Comments

    RECIPE: Pumpkin Spice Fudge

    Here’s something special to make for work colleagues, friends, family and Thanksgiving hosts: Pumpkin Spice Fudge.

    It’s an easy recipe from Nestlé. In fact, you can let kids old enough to work with hot liquids make it as their contribution. Prep time is 10 minutes, cooking time is 20 minutes.

    RECIPE: PUMPKIN SPICE FUDGE

    Ingredients For 48 Pieces (About 3 Pounds)

  • 2 cups granulated sugar
  • 1 cup packed light brown sugar
  • 3/4 cup (1-1/2 sticks) unsalted butter
  • 2/3 cup (5 fluid ounces can) evaporated milk
  • 1/2 cup canned pumpkin (pure pumpkin, not pie filling)*
  • 2 teaspoons pumpkin pie spice†
  • 2 cups (12-ounce package) white chocolate chips
  • 1 jar (7 ounces) marshmallow creme
  • 1 cup chopped pecans
  • 1-1/2 teaspoons vanilla extract
  •    

    pumpkin-spiced-fudge-nestle-230

    Pumpkin Spice Fudge. Photo and recipe courtesy Nestlé.

     
    *Pumpkin pie filling has spices blended in. Pumpkin purée is not seasoned; the appropriate spices are added separately as the recipe requires.
     
    †Pumpkin pie spice is simply a blend of the traditional spices that go into pumpkin pie. If you don’t want to buy a pre-mixed container, it’s easy to make your own. Combine 1 teaspoon ground cinnamon, 1/4 teaspoon ground nutmeg, 1/4 teaspoon ground ginger and 1/8 teaspoon ground cloves.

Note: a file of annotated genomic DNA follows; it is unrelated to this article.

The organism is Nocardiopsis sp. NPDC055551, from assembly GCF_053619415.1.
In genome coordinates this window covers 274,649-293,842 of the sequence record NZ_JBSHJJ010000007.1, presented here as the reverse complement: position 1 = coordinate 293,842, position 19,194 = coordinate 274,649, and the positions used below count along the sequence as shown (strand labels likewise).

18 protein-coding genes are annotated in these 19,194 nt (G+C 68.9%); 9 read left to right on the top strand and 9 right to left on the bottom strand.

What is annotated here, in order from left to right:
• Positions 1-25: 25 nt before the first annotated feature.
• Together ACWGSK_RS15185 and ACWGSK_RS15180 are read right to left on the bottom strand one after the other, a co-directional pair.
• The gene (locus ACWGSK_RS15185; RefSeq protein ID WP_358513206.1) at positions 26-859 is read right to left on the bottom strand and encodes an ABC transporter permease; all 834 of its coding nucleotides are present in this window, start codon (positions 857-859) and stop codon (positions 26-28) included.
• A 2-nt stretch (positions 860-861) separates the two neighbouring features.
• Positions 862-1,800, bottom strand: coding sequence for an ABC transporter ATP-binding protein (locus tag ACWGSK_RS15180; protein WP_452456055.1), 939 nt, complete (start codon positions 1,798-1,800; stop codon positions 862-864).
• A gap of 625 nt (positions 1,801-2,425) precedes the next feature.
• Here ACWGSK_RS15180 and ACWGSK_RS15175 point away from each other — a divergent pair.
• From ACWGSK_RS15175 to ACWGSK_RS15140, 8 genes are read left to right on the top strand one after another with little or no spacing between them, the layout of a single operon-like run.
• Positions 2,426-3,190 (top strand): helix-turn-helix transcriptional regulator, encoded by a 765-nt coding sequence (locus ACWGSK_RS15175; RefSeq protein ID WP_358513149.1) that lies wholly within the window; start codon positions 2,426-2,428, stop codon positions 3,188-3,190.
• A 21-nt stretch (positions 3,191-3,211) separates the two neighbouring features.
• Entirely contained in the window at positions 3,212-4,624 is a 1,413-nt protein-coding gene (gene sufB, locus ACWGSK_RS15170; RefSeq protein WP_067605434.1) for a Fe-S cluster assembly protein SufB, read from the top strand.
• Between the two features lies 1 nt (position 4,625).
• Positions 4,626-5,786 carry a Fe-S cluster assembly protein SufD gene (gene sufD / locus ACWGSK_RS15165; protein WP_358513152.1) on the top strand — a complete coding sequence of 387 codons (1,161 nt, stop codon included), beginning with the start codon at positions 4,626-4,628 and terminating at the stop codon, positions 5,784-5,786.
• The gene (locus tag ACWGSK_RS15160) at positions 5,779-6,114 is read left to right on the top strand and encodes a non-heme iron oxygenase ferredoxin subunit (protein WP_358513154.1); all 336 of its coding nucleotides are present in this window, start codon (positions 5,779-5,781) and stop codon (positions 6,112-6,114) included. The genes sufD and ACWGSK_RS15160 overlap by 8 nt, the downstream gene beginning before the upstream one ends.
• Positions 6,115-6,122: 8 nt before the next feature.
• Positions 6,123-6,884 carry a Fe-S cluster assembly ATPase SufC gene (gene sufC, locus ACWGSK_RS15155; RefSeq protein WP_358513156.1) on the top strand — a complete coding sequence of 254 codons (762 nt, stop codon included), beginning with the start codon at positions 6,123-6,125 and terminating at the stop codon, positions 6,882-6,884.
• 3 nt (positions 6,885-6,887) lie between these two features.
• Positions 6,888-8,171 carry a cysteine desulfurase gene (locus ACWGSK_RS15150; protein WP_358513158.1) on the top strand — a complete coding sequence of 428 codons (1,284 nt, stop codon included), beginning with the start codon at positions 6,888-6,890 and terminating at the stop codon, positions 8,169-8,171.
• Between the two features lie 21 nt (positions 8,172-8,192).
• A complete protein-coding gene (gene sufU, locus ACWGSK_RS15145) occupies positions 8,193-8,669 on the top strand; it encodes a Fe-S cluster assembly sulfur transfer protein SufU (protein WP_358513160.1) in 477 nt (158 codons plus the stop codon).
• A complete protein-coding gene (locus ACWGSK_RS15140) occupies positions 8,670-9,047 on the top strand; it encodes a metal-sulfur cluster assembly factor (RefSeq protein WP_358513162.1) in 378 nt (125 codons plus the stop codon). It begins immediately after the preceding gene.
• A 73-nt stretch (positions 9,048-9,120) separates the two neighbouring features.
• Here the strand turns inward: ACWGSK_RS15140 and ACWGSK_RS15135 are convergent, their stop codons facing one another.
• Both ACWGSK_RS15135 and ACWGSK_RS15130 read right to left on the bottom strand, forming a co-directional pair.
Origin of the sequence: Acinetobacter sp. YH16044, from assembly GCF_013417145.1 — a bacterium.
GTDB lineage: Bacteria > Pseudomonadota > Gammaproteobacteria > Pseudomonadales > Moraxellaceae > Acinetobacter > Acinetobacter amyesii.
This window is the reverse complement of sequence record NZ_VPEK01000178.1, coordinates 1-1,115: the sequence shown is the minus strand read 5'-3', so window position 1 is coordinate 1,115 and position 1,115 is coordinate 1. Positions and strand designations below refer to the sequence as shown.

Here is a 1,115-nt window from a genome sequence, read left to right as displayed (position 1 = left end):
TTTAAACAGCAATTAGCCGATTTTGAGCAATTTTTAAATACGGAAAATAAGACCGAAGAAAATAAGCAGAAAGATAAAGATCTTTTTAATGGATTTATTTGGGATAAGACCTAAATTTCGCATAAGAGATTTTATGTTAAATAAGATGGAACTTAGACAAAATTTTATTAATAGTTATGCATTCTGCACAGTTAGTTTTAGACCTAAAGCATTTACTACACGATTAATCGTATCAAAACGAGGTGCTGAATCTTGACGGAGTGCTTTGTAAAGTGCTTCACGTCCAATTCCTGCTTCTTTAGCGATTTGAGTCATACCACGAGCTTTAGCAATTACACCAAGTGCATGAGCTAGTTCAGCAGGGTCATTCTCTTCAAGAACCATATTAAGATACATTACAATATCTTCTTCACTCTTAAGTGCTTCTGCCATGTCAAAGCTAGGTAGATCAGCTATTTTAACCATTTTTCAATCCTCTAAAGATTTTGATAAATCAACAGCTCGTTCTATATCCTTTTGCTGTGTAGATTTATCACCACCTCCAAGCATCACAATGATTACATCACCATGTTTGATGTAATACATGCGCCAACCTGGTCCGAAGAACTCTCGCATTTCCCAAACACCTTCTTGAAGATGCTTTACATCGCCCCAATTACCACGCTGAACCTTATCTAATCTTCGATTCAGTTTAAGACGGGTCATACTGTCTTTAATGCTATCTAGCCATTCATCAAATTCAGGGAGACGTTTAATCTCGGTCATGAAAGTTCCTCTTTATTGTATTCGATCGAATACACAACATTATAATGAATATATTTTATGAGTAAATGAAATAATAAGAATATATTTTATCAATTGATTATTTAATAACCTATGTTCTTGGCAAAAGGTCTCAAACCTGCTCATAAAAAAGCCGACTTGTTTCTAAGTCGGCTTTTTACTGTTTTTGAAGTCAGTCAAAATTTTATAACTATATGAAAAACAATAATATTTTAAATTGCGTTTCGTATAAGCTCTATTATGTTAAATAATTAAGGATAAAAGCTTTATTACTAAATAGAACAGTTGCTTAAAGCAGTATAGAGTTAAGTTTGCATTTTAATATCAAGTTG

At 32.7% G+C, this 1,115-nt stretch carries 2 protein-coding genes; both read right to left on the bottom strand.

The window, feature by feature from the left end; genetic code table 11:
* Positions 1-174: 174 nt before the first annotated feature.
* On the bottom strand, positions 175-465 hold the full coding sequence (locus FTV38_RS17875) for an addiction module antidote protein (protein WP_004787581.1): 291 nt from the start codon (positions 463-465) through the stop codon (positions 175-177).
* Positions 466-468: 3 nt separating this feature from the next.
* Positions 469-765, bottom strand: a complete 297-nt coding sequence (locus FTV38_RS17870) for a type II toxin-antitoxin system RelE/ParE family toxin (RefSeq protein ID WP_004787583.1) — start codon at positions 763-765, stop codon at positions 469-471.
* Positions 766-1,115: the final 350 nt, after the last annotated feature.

carnation-evaporated-milk-230

    First marketed in 1857 as a safe milk drinking option, evaporated milk and its sibling, sweetened condensed milk, have become an asset in cooking as well. Photo and recipe courtesy Nestlé.

     

    Preparation

    1. LINE 13 x 9-inch baking pan with foil, letting the foil drape over two ends of the pan to serve as handles.

    2. COMBINE the sugar, brown sugar, evaporated milk, pumpkin, butter and spice in medium, heavy-duty saucepan. Bring the mixture to a full rolling boil over medium heat, stirring constantly. Boil, stirring constantly, for 10 to 12 minutes or until a candy thermometer reaches 234°F to 240°F (soft-ball stage).

    3. QUICKLY STIR in the chocolate chips, marshmallow creme, nuts and vanilla extract. Stir vigorously for 1 minute or until the chips are melted. Immediately pour into the prepared pan.

    4. COOL on a wire rack for 2 hours or until completely cooled. Refrigerate the pan, tightly covered. When ready to serve…